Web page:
The black middle class may be propping up the residential property market, yet those raking in the money from the house trade remain almost entirely white.
Much of the more than R10bn that the industry earns yearly in commissions ends up with a few family-owned businesses that have not achieved much in terms of advancing black participation in the market.
After 15 years of democracy there is not even one black-controlled real-estate business of consequence in the market.
Residential properties worth about R300bn get traded annually in South Africa by largely white female agents to an increasingly black clientele – even in upmarket suburbs.
Portia Mofikoe, spokesperson for the industry regulator, the Estate Agency Affairs Board (EAAB), says: “It must, in the first instance, be pointed out that the transformation of the profession to reflect the demographics of South Africa is still very much a work in progress.”
The proportion of black estate agents to white is at a very low 8%. But this is a lot higher than a year ago and has been achieved largely by default.
The tough market conditions have driven thousands of white estate agents out of business.
The EAAB’s books in 2007 reflected 86 000 registered estate agents, but the number now stands at below 50 000 agents.
The dominant market players say the lack of transformation in real estate is not due to lack of trying.
Lew Geffen, chairperson and co-owner of Sotheby’s International Realty South Africa, says: “It’s a harsh business with no guaranteed income. Every day you wake up unemployed and only get to be in business once a deal is finalised.”
Sotheby’s has 75 franchise principals and only one is owned by an entrepreneur with a previously disadvantaged background.
Geffen says industry regulations are onerous and he feels that the new qualification requirements will further hinder black people from entering the business.
Berry Everitt, managing director of the Chas Everitt International Property Group which groomed Rali Mampeule, a leading black realtor, says his company is a motivated party for BEE.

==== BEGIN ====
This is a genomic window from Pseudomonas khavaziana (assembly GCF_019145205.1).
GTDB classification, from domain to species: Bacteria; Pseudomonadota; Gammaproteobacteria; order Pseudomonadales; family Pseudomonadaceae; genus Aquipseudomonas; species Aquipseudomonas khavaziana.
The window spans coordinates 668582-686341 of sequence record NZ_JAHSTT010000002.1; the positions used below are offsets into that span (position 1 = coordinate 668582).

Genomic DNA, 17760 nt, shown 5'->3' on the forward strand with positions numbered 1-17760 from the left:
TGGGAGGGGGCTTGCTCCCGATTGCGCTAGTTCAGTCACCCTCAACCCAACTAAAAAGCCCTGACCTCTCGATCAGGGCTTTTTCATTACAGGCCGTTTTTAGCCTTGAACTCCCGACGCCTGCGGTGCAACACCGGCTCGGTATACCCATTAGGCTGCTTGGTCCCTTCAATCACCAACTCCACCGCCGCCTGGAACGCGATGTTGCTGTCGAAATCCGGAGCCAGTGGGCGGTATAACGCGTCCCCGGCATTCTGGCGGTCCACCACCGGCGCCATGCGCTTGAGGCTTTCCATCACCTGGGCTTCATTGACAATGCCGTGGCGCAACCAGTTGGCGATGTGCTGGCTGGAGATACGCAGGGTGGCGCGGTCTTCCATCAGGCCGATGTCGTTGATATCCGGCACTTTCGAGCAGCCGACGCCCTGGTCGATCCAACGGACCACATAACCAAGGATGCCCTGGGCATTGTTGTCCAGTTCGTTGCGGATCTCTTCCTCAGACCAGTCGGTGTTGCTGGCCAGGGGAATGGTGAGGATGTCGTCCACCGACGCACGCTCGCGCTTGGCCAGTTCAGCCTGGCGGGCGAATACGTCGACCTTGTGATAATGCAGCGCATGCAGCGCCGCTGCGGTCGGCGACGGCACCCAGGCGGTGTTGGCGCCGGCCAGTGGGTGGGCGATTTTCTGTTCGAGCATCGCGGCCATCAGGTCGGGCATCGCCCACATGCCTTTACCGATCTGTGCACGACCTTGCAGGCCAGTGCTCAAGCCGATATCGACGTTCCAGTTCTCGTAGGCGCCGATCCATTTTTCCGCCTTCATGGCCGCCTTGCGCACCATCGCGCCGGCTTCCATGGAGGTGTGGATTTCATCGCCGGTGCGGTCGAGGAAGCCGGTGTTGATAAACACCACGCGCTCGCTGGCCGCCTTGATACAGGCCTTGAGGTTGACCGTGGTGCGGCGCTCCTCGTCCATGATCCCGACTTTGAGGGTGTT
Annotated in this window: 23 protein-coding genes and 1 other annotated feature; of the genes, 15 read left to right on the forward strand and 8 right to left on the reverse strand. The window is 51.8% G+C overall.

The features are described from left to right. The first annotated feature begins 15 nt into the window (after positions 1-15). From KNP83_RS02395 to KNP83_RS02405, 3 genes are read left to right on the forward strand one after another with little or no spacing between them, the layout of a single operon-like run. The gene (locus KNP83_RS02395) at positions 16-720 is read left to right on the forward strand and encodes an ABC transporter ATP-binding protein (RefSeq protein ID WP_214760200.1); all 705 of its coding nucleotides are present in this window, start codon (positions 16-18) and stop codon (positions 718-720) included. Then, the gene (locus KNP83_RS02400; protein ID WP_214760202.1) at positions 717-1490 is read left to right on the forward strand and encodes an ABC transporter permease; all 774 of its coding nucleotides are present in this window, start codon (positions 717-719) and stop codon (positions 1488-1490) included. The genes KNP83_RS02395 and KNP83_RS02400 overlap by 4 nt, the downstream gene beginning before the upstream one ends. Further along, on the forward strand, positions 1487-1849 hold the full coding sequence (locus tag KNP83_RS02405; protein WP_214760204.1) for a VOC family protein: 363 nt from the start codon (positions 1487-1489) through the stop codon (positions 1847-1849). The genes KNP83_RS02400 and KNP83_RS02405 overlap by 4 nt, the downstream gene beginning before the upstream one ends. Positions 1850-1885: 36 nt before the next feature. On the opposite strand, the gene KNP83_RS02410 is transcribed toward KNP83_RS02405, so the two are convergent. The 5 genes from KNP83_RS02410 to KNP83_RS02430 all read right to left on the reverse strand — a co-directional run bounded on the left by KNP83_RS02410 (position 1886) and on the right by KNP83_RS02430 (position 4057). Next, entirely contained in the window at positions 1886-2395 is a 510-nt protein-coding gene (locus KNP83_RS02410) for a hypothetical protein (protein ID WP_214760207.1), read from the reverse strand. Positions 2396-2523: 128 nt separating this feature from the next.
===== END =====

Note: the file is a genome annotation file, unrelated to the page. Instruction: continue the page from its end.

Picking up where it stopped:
Chas Everitt, too, has not had much success with its franchising model. Only three of its franchises are black-run, accounting for about only 12%.
Everitt also suspects that black people, many of whom come from poor backgrounds, are not too keen on what is entirely a commission industry.
Mampeule says most residential real estate companies in South Africa are family-owned and as a result “they are just not prepared to transform”.
He says: “There are black property entrepreneurs who can successfully reach high standards; they are just faced with the challenge of capital and support.”
Mampeule says many black people do not recognise being an estate agent as a profession of choice. “This will, however, change with the new education dispensation that was introduced in July 2008.”
He says programmes newly introduced by the EAAB will aid black participation.
No offices in townships
Re/max and Pam Golding Properties, which have also adopted a franchising model as a way to advance empowerment, have not had much success either.
While they have a few black franchisees on their books, none of them have their offices in any of the black townships.
Adrian Goslett, assistant regional director at Re/max, says the group has not yet broken into the Sebokeng, Mamelodi and Soweto markets.
“We are speaking to people in Soweto with a view to setting up in the township,” he says.
Andrew Golding, chief executive of Pam Golding, says the group’s key aim was and still is to unlock dormant potential and to open the door to wealth creation through property ownership in the emerging market.
Re/max has about 16 000 agents throughout the country, only about 2 800 of whom are previously disadvantaged persons. The situation is no much better at any of the other leading realty groups.
Mighty Raseroka, an independent black estate agent, contends that the leading market players pay lip service to transformation.
“There is no real commitment to change. It benefits these people that there are fewer market players,” he says.
The EAAB says transformation issues remain of cardinal importance to it.
“We have resolved to double our efforts to ensure that the principles of broad-based black economic empowerment are observed more in compliance than in breach.
“As one of the principals in the drafting and finalisation of the property sector transformation charter and as host to the offices of the charter council, we have every desire to see to change,” Mofikoe says.
Portia Tau-Sekati of the property charter council says the council does try to breathe life into the transformation process, which she concedes is unfolding at a snail’s pace.
She says the council is in the process of ordering a baseline survey into the demographics of the industry.
She says there are some practices in the industry that deter black people from entering the business.
“There is so much integration among the various market players, it becomes virtually impossible for new players to penetrate the market,” she says.
– City Press